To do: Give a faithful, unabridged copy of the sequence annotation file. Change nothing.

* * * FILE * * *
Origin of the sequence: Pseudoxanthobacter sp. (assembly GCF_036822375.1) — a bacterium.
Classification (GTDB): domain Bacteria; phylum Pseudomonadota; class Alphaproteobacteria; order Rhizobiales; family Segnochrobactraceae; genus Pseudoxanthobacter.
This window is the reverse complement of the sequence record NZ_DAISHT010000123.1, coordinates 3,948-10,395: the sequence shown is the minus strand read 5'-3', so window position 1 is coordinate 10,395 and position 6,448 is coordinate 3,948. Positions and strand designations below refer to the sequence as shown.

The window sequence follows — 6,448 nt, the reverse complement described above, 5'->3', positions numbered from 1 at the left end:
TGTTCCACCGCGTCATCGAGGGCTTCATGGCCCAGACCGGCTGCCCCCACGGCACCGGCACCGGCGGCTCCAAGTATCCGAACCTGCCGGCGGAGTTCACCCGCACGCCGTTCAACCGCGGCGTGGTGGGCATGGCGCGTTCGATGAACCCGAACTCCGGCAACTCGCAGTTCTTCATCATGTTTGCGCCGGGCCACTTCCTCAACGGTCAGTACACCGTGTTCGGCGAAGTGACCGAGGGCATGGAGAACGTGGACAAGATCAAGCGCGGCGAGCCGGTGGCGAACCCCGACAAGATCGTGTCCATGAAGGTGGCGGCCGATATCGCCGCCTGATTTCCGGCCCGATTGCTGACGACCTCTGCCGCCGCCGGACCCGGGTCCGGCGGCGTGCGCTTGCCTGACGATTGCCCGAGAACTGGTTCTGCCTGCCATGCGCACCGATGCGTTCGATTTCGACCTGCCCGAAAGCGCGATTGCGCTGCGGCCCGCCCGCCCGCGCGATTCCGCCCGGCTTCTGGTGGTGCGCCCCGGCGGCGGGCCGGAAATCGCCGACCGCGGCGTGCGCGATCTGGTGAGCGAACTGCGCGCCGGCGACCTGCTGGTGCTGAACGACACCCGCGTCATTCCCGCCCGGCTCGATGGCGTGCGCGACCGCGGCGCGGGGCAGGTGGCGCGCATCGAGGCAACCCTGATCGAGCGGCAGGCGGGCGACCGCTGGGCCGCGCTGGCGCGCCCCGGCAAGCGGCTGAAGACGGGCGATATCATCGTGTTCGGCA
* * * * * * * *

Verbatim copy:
Origin of the sequence: Pseudoxanthobacter sp. (assembly GCF_036822375.1) — a bacterium.
Classification (GTDB): domain Bacteria; phylum Pseudomonadota; class Alphaproteobacteria; order Rhizobiales; family Segnochrobactraceae; genus Pseudoxanthobacter.
This window is the reverse complement of the sequence record NZ_DAISHT010000123.1, coordinates 3,948-10,395: the sequence shown is the minus strand read 5'-3', so window position 1 is coordinate 10,395 and position 6,448 is coordinate 3,948. Positions and strand designations below refer to the sequence as shown.

The window sequence follows — 6,448 nt, the reverse complement described above, 5'->3', positions numbered from 1 at the left end:
TGTTCCACCGCGTCATCGAGGGCTTCATGGCCCAGACCGGCTGCCCCCACGGCACCGGCACCGGCGGCTCCAAGTATCCGAACCTGCCGGCGGAGTTCACCCGCACGCCGTTCAACCGCGGCGTGGTGGGCATGGCGCGTTCGATGAACCCGAACTCCGGCAACTCGCAGTTCTTCATCATGTTTGCGCCGGGCCACTTCCTCAACGGTCAGTACACCGTGTTCGGCGAAGTGACCGAGGGCATGGAGAACGTGGACAAGATCAAGCGCGGCGAGCCGGTGGCGAACCCCGACAAGATCGTGTCCATGAAGGTGGCGGCCGATATCGCCGCCTGATTTCCGGCCCGATTGCTGACGACCTCTGCCGCCGCCGGACCCGGGTCCGGCGGCGTGCGCTTGCCTGACGATTGCCCGAGAACTGGTTCTGCCTGCCATGCGCACCGATGCGTTCGATTTCGACCTGCCCGAAAGCGCGATTGCGCTGCGGCCCGCCCGCCCGCGCGATTCCGCCCGGCTTCTGGTGGTGCGCCCCGGCGGCGGGCCGGAAATCGCCGACCGCGGCGTGCGCGATCTGGTGAGCGAACTGCGCGCCGGCGACCTGCTGGTGCTGAACGACACCCGCGTCATTCCCGCCCGGCTCGATGGCGTGCGCGACCGCGGCGCGGGGCAGGTGGCGCGCATCGAGGCAACCCTGATCGAGCGGCAGGCGGGCGACCGCTGGGCCGCGCTGGCGCGCCCCGGCAAGCGGCTGAAGACGGGCGATATCATCGTGTTCGGCA